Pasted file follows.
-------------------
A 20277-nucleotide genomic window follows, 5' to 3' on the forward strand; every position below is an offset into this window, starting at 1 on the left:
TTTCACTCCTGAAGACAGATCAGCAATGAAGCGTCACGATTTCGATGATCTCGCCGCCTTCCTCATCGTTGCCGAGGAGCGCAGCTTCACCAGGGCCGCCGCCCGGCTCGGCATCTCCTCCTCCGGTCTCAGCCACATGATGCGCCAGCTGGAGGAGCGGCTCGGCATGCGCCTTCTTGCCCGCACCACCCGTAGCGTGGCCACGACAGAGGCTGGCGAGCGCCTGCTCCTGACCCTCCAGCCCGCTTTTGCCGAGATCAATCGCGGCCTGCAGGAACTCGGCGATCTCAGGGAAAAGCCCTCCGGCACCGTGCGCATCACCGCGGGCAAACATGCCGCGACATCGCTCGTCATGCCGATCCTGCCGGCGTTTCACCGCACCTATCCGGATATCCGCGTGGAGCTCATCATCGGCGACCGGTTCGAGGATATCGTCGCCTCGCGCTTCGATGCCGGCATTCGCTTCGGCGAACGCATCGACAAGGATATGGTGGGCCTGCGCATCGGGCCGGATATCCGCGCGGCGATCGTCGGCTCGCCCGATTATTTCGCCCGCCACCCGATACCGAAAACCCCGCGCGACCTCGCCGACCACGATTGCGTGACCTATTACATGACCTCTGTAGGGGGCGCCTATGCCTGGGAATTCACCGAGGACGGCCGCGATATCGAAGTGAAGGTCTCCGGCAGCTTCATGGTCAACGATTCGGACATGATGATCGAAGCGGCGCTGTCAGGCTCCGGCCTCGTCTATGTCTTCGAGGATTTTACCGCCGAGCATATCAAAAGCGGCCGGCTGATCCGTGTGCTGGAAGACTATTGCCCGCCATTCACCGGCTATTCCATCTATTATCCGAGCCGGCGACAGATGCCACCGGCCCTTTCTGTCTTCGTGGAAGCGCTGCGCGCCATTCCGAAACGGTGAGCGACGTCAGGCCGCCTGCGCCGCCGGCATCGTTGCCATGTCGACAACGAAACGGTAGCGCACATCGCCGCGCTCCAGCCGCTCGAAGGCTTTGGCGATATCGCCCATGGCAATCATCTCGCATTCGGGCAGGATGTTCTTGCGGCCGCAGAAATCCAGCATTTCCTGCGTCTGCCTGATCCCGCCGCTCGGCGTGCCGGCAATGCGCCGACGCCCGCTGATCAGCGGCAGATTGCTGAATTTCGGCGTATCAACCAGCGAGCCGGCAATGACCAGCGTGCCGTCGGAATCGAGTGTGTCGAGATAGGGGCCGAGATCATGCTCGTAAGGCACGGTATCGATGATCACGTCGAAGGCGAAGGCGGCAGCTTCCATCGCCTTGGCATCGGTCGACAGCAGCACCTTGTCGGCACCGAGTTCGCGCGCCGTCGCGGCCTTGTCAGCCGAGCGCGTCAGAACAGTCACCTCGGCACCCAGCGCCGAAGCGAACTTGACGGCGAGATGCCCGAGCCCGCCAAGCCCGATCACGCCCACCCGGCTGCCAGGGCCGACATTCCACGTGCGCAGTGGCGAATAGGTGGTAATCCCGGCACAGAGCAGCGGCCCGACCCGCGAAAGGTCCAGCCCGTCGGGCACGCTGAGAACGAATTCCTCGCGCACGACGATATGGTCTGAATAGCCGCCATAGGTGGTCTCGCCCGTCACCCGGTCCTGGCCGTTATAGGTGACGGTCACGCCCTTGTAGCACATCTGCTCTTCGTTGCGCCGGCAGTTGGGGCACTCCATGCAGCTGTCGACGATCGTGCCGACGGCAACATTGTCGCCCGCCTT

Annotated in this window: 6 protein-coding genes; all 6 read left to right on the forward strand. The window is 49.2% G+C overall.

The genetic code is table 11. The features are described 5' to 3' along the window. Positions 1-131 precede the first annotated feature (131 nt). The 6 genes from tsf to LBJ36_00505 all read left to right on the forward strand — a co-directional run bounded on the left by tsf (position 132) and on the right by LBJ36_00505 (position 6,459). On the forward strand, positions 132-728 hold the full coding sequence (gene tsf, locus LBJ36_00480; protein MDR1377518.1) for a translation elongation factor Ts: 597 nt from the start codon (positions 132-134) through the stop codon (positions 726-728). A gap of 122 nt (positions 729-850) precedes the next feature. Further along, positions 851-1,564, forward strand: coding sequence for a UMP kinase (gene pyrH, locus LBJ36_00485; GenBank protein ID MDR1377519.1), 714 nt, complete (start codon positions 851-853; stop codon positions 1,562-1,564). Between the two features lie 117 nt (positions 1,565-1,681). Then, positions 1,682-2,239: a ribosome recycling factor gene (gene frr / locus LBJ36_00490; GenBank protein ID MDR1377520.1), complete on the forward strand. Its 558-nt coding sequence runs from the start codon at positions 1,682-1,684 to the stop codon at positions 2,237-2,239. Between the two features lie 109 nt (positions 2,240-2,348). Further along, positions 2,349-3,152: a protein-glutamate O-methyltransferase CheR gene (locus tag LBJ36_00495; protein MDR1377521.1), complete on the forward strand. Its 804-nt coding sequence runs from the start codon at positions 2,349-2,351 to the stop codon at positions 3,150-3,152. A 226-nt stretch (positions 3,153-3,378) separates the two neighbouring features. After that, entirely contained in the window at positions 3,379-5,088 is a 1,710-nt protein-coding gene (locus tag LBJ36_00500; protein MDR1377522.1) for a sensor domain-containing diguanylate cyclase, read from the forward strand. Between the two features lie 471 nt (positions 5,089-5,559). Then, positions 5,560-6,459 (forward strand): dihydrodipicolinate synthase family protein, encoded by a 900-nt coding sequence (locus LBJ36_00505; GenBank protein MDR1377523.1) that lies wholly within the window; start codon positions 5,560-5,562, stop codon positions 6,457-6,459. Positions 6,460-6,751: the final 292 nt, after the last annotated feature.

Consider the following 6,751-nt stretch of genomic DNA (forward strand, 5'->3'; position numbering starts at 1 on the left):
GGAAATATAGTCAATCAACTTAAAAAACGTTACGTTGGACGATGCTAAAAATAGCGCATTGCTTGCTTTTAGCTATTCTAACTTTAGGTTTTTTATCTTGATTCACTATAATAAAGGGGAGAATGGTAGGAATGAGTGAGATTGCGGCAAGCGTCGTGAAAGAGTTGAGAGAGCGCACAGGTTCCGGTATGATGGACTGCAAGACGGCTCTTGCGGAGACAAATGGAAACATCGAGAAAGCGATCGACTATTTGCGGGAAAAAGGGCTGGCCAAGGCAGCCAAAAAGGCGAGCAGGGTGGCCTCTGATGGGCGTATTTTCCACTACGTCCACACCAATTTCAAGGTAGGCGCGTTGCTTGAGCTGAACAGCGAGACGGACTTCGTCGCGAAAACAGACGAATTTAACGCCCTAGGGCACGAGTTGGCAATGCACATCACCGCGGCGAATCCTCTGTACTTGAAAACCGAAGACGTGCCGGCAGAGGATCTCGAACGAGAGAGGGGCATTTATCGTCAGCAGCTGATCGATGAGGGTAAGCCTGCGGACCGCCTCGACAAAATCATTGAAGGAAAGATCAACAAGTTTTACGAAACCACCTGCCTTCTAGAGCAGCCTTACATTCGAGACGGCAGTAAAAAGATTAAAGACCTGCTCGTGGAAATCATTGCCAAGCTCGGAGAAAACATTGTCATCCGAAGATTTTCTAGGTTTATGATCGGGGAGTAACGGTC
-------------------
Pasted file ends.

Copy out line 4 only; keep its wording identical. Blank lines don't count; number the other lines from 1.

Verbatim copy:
The genetic code is table 11. The features are described 5' to 3' along the window. Positions 1-131 precede the first annotated feature (131 nt). The 6 genes from tsf to LBJ36_00505 all read left to right on the forward strand — a co-directional run bounded on the left by tsf (position 132) and on the right by LBJ36_00505 (position 6,459). On the forward strand, positions 132-728 hold the full coding sequence (gene tsf, locus LBJ36_00480; protein MDR1377518.1) for a translation elongation factor Ts: 597 nt from the start codon (positions 132-134) through the stop codon (positions 726-728). A gap of 122 nt (positions 729-850) precedes the next feature. Further along, positions 851-1,564, forward strand: coding sequence for a UMP kinase (gene pyrH, locus LBJ36_00485; GenBank protein ID MDR1377519.1), 714 nt, complete (start codon positions 851-853; stop codon positions 1,562-1,564). Between the two features lie 117 nt (positions 1,565-1,681). Then, positions 1,682-2,239: a ribosome recycling factor gene (gene frr / locus LBJ36_00490; GenBank protein ID MDR1377520.1), complete on the forward strand. Its 558-nt coding sequence runs from the start codon at positions 1,682-1,684 to the stop codon at positions 2,237-2,239. Between the two features lie 109 nt (positions 2,240-2,348). Further along, positions 2,349-3,152: a protein-glutamate O-methyltransferase CheR gene (locus tag LBJ36_00495; protein MDR1377521.1), complete on the forward strand. Its 804-nt coding sequence runs from the start codon at positions 2,349-2,351 to the stop codon at positions 3,150-3,152. A 226-nt stretch (positions 3,153-3,378) separates the two neighbouring features. After that, entirely contained in the window at positions 3,379-5,088 is a 1,710-nt protein-coding gene (locus tag LBJ36_00500; protein MDR1377522.1) for a sensor domain-containing diguanylate cyclase, read from the forward strand. Between the two features lie 471 nt (positions 5,089-5,559). Then, positions 5,560-6,459 (forward strand): dihydrodipicolinate synthase family protein, encoded by a 900-nt coding sequence (locus LBJ36_00505; GenBank protein MDR1377523.1) that lies wholly within the window; start codon positions 5,560-5,562, stop codon positions 6,457-6,459. Positions 6,460-6,751: the final 292 nt, after the last annotated feature.